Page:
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Archive for October 29th, 2006

GOP, Democratic leaders spar on Rumsfeld


WASHINGTON – The No. 2 leader in the House on Sunday said Defense Secretary Donald H. Rumsfeld is “the best thing that’s happened to the
Pentagon in 25 years,” sparking a debate with Democrats who said the comments show why the GOP should be voted out of power.

Rumsfeld’s leadership of the bloody mission in Iraq has become a divisive issue in the Nov. 7 elections. Many Democrats and a few Republicans are calling for his resignation, but President Bush repeatedly has defended him. So did House Majority Leader John Boehner, R-Ohio, during an appearance Sunday on ABC’s “This Week.”

“I think Donald Rumsfeld is the best thing that’s happened to the Pentagon in 25 years,” Boehner said. “This Pentagon and our military needs a transformation. And I think Donald Rumsfeld’s the only man in America who knows where the bodies are buried at the Pentagon, has enough experience to help transform that institution.”

Rep. Charles Rangel (news, bio, voting record), D-N.Y., said voters will have their chance to show if they agree with Boehner on Election Day.
“It’s true President Bush may not be on the ballot, but people like Boehner and people who support Rumsfeld and Cheney and Bush, they’re on the ballot,” Rangel said on CNN’s “Late Edition.”

“And that’s why we only get two years. You don’t have to wait to get the president. This is a referendum on the war and the incompetency of the Bush administration.”

Illinois Rep. Rahm Emanuel (news, bio, voting record), head of the Democratic effort to win control of the House, quickly e-mailed a statement to reporters objecting to Boehner’s comments and including quotes from seven military leaders criticizing the defense secretary.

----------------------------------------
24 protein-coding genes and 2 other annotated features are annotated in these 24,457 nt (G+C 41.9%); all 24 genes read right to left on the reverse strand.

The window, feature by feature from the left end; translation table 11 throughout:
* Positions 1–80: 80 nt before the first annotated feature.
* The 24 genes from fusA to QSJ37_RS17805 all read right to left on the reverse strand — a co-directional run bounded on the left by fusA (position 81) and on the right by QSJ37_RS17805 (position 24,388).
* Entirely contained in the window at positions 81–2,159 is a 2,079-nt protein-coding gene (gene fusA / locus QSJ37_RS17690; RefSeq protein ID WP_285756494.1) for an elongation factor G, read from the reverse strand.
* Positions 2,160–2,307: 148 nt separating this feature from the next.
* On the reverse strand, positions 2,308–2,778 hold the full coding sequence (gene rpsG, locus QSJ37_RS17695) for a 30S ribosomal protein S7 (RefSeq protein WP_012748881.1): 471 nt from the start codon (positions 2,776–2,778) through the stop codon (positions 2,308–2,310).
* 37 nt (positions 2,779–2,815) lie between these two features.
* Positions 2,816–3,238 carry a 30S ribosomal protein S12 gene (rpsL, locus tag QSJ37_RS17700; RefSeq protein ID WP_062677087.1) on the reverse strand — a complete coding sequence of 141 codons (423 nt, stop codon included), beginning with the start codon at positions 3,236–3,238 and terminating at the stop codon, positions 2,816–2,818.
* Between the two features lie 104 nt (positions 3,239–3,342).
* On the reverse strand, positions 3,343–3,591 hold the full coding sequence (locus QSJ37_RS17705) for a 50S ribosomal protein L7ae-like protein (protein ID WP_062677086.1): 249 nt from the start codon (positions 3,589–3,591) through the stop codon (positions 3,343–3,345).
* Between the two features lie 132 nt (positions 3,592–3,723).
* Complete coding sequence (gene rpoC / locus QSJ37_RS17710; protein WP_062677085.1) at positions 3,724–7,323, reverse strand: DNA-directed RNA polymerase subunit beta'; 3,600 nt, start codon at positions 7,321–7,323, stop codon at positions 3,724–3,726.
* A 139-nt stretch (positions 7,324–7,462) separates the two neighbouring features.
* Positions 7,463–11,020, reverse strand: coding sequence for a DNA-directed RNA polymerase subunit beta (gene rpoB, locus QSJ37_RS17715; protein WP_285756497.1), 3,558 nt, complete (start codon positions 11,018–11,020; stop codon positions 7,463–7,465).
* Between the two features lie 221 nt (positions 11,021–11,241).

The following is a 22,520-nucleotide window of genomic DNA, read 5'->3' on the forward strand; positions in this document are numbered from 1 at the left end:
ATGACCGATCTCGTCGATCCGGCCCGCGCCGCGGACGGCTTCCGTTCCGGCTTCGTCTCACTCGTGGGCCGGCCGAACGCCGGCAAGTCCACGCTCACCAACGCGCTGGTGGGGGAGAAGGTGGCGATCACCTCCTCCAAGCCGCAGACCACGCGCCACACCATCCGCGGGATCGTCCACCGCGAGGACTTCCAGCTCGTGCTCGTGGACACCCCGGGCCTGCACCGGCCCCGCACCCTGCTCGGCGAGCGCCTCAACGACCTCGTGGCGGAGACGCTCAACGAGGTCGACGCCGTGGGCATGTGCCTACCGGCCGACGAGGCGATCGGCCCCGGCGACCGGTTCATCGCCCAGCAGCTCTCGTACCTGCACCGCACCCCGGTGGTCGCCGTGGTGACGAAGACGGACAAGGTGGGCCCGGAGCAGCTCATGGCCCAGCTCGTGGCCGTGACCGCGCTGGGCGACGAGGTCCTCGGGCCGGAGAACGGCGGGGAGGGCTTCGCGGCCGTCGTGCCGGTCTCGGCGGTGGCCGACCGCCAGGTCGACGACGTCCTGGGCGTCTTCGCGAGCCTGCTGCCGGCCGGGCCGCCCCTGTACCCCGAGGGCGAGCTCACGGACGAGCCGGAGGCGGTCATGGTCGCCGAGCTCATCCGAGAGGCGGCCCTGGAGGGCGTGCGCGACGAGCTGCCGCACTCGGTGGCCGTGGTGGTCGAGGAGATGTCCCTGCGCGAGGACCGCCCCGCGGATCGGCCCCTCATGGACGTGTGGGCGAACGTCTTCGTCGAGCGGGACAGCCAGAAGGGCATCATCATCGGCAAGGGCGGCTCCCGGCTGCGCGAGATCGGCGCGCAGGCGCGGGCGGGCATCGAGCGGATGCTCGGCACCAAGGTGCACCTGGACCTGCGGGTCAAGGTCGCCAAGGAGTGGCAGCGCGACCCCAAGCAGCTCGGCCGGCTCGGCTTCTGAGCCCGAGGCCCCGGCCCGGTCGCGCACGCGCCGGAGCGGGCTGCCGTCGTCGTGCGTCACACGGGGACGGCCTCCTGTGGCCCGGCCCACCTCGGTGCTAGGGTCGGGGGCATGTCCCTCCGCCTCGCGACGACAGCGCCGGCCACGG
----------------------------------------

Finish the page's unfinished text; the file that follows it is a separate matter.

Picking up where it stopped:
“Congressman Boehner’s defense of Donald Rumsfeld makes it crystal clear that we need change in Washington from the rubber stamp Republican Congress and their blind adherence to President Bush and Secretary Rumsfeld’s stay the course policy in Iraq,” Emanuel’s e-mail said.

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Tipping Point for War’s Supporters?


As the fighting in Iraq swerved toward civil war in February, Senate Armed Services Committee Chairman John W. Warner (R-Va.) expressed “a high degree of confidence” that a new government would take charge and that by the end of the year the conflict “won’t be the same.”

As October opened, Warner returned from Iraq with a far grimmer assessment. “The situation,” he said, “is simply drifting sidewise.” His judgment gave voice to Republican doubt that had been suppressed in a campaign season. Lawmakers who had vowed to “stay the course” called for change. One GOP senator declared Iraq “on the verge of chaos.” By last week, President Bush was saying he too is “not satisfied” and is looking for a fresh approach.

October 2006 may be remembered as the month that the U.S. experience in Iraq hit a tipping point, when the violence flared and shook both the military command in Iraq and the political establishment back in Washington.

Plans to stabilize Baghdad collided with a surge in violence during the holy month of Ramadan. Sectarian revenge killings spread, consuming a town 50 miles from the capital. U.S. officials spoke of setting benchmarks for the Iraqi government to take on more responsibility, only to have the Iraqi prime minister call that suggestion election-year grandstanding. Bush compared the situation to the 1968 Tet Offensive — often seen as a turning point in the Vietnam War — and urged Americans not to become disillusioned.

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The Constitution

The Constitution

Thank You GEF!

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